I think that quite often children’s fiction is more open and honest than adult fiction. It reaches out in a very special way and can be an awesome teacher. So often the sheer creativity found in a well-crafted children’s book by far surpasses an adult novel. Opal Plumstead, by Jacqueline Wilson, delivers all of this in one wonderfully purple covered package.
Opal is an intelligent, sparky and artistic fourteen-year-old, living in the post Edwardian/pre-World War I period. She is lower middle class, has a scholarship to a local girls’ school and keeps getting told off in art class for not being realistic enough. Her relationship with her mother is a difficult one as her mother shows little love for her, choosing instead to criticise severely. Opal is too plain, too bookish, too creative. Not what a girl should be. Then life changes dramatically as her father is sent to prison for taking money at work; Opal is forced to leave school and work in a sweet factory to save her family from the workhouse. Whilst working there, Opal meets the progressive factory owner and suffragette Mrs Roberts and there is also romance in the air in the form of Mrs Roberts’ son Morgan. I won’t give any more away as I obviously think you should read or listen to the book, however be prepared for an ending that is far from sugar coated.
On one level, Opal Plumstead is simply a cracking read; had I not been listening as an audiobook, I think I would have devoured the actual book in one sitting. The plot is well mapped, the writing lively and brilliantly engaging. The characters jump from the page and it feels like Opal is a personal friend, telling you her life story.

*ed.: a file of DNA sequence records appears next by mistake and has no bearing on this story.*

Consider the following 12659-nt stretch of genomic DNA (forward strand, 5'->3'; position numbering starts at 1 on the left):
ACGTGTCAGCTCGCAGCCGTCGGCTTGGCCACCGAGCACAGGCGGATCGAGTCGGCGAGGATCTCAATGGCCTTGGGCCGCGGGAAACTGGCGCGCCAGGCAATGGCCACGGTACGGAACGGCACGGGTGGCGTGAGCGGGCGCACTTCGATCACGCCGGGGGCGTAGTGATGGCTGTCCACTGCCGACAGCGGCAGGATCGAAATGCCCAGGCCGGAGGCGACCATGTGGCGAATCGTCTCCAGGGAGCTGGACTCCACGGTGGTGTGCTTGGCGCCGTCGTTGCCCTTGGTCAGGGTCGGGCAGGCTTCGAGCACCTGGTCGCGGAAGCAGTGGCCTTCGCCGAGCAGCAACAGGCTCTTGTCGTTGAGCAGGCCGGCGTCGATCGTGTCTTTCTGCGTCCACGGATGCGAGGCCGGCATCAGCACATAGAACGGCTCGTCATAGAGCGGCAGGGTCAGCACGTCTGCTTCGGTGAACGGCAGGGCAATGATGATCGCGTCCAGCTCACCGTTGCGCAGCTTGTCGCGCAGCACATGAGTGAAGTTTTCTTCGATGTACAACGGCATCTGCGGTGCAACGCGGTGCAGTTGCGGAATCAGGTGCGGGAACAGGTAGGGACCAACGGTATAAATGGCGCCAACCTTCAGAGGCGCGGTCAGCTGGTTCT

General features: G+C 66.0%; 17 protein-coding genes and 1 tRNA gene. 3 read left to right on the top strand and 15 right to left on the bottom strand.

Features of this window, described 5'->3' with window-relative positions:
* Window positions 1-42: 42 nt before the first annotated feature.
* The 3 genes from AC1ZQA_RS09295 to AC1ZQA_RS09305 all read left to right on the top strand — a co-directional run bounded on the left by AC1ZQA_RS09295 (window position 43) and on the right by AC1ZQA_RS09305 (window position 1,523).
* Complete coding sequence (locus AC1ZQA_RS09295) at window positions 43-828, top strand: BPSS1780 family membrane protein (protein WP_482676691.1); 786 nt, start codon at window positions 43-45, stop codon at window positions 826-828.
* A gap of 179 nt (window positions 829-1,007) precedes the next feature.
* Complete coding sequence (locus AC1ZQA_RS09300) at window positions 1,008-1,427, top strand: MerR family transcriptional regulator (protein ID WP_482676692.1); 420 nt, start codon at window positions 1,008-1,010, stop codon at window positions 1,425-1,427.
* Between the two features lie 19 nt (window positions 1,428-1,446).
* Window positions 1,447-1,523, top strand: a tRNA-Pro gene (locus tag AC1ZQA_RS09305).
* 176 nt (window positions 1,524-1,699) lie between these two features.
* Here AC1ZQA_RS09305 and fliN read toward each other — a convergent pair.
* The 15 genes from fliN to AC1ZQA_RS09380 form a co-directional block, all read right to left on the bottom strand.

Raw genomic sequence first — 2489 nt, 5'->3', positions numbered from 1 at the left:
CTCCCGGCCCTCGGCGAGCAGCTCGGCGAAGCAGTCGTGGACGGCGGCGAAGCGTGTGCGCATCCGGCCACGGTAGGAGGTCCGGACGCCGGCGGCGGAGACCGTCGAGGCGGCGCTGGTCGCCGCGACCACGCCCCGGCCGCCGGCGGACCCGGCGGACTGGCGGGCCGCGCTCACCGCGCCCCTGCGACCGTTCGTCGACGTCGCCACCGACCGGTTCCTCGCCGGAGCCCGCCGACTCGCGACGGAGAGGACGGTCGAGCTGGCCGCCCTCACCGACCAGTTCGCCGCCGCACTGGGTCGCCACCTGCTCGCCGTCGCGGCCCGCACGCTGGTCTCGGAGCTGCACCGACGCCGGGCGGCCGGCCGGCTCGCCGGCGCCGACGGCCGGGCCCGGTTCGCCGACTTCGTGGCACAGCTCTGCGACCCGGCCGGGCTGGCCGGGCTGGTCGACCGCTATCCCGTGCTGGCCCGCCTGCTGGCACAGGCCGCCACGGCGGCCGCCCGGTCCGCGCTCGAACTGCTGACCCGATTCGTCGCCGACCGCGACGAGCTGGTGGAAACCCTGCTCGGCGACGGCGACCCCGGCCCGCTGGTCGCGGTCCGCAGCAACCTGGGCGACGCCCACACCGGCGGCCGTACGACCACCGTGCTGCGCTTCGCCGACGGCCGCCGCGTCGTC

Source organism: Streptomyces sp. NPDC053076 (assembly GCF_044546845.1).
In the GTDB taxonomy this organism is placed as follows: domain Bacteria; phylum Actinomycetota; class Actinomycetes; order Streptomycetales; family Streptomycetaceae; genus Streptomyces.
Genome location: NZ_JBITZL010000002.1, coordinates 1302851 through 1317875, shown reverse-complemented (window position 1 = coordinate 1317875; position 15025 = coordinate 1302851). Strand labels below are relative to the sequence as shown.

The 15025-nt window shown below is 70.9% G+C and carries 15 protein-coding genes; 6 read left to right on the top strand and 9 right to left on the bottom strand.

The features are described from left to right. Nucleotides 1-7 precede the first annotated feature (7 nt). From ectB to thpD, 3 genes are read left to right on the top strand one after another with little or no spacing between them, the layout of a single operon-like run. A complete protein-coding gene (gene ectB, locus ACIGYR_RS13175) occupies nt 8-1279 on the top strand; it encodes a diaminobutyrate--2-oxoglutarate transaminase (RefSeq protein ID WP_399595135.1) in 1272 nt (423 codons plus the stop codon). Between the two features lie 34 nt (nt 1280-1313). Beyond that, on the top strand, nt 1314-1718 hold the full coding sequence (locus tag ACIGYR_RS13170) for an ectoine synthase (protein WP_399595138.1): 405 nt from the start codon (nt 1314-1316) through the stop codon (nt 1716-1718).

But it is also so much more. Wilson takes her audience seriously, she clearly believes they are able to deal with more than a good story. She immerses the reader in the time period. The details are there in abundance but sometimes subtle or not obviously explained, so that the reader learns but may have to go and find out more by herself/himself. Big themes such as emancipation, class division, poverty, difficult relationships and loss are explored. It is a very real feeling story, showing life to be challenging and even dark at times. It isn’t all bleak though; the wonderful moments are celebrated too: the pride you feel in yourself when your opinion is taken seriously for the first time or the exhilaration of first love. She wants her audience to feel, to think and form their own opinions.
I also must mention the reader/narrative voice chosen for this audiobook version because I thoroughly enjoyed listening to her – and I am rather picky when it comes to audiobook narrators! Madeleine Leslay has a really expressive, clear and fluid reading style. As well as this, she is fully in character throughout. I love it when you can tell that the narrator believes in the book she is giving a voice to.
What I love most of all about all the Jacqueline Wilson books I have read (and I have read a fair few) is the resilience of her determined girl leads. Books that empower children are so very important but I think that books that empower girls in this current climate are vital.